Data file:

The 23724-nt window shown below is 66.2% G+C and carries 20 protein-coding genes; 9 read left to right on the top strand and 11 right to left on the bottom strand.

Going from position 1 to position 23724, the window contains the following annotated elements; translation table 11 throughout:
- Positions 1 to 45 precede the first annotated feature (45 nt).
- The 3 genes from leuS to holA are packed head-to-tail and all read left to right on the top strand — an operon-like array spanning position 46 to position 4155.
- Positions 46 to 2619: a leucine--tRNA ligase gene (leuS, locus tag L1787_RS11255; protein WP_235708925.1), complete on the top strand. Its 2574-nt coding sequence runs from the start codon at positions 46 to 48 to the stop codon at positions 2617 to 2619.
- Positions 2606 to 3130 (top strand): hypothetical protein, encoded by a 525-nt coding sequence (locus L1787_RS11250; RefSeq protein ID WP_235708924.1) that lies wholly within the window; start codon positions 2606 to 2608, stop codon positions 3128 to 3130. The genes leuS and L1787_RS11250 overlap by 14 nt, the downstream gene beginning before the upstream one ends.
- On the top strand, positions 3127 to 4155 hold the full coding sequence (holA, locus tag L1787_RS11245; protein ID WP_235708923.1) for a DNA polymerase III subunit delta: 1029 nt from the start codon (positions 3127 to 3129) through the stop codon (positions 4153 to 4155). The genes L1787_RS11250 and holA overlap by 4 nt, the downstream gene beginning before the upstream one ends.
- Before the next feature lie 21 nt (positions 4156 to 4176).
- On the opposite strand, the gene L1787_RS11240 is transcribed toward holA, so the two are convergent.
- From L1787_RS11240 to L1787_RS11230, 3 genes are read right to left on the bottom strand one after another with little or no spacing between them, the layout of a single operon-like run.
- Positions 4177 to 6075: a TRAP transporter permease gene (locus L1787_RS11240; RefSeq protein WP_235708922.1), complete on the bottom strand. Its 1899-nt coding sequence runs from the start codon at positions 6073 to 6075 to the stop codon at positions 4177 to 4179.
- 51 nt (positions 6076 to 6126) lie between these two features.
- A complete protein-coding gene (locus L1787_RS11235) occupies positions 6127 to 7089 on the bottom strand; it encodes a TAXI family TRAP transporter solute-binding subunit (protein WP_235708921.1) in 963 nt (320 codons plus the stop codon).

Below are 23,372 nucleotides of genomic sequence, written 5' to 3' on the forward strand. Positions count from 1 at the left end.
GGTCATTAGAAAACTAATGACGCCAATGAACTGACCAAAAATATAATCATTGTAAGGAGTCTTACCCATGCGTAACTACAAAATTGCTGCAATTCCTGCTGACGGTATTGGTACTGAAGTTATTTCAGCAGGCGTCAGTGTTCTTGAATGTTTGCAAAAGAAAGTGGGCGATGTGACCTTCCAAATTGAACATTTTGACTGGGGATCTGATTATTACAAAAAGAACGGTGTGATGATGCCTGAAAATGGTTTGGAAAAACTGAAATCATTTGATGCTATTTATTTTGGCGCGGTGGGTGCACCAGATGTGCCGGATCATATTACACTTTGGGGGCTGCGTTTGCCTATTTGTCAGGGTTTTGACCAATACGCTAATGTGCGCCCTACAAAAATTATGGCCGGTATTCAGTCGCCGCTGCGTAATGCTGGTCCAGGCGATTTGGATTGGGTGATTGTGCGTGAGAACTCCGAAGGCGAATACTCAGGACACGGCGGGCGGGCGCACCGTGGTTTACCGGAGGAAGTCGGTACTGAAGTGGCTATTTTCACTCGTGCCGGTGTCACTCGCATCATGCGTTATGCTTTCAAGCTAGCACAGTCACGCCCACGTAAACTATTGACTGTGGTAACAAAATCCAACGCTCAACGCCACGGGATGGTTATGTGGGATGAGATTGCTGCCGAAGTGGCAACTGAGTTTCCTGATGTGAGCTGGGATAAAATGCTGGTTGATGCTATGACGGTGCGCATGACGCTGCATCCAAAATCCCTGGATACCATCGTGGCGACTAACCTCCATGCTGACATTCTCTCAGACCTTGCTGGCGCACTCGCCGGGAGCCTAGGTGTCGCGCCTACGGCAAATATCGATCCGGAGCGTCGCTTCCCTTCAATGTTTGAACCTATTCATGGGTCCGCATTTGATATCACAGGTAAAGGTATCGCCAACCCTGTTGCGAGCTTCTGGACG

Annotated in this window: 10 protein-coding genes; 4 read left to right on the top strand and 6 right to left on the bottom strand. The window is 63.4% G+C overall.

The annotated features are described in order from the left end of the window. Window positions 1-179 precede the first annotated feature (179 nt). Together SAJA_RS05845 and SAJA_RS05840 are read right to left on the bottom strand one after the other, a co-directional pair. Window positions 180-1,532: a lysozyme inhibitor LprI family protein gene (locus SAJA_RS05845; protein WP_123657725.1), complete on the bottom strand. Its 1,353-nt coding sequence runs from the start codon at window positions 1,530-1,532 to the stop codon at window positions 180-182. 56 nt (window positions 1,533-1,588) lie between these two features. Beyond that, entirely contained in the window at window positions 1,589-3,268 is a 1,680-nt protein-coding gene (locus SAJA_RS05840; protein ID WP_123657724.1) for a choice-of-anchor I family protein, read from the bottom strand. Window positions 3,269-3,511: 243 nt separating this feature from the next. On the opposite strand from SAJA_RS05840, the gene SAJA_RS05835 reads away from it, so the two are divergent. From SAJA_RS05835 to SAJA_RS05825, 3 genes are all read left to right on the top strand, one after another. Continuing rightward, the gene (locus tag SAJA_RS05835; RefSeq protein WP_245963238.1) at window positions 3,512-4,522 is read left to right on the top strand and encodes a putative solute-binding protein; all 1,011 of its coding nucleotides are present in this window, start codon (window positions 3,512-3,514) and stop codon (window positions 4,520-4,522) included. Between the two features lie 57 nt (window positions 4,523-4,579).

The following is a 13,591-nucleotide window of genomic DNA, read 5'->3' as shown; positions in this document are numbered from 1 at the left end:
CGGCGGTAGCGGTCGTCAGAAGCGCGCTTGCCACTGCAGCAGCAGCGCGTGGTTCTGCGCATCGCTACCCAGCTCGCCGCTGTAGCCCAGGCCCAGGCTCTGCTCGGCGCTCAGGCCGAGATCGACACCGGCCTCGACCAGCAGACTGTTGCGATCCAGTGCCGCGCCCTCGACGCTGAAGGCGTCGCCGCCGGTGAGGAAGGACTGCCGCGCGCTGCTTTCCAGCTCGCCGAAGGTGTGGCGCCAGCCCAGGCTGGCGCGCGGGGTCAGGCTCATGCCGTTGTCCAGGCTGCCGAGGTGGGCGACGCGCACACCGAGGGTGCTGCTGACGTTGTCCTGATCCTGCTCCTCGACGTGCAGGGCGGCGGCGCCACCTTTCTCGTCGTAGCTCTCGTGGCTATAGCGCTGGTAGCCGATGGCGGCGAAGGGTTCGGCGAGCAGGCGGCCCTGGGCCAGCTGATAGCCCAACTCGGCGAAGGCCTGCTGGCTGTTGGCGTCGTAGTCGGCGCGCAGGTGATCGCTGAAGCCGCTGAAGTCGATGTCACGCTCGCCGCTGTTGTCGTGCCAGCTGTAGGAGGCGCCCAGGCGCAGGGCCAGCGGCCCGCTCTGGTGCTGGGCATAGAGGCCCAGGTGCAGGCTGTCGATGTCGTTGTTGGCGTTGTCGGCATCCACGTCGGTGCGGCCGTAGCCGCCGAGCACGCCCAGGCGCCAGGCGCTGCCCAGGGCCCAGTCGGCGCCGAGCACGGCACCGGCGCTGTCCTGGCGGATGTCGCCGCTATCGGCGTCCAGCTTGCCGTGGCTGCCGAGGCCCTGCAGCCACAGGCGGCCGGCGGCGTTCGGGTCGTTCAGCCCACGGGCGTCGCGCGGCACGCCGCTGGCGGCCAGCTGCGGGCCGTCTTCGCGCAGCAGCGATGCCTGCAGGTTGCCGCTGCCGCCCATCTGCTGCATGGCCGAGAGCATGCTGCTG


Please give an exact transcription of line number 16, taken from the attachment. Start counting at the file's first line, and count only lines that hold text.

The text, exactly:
Annotated in this window: 10 protein-coding genes; 4 read left to right on the top strand and 6 right to left on the bottom strand. The window is 63.4% G+C overall.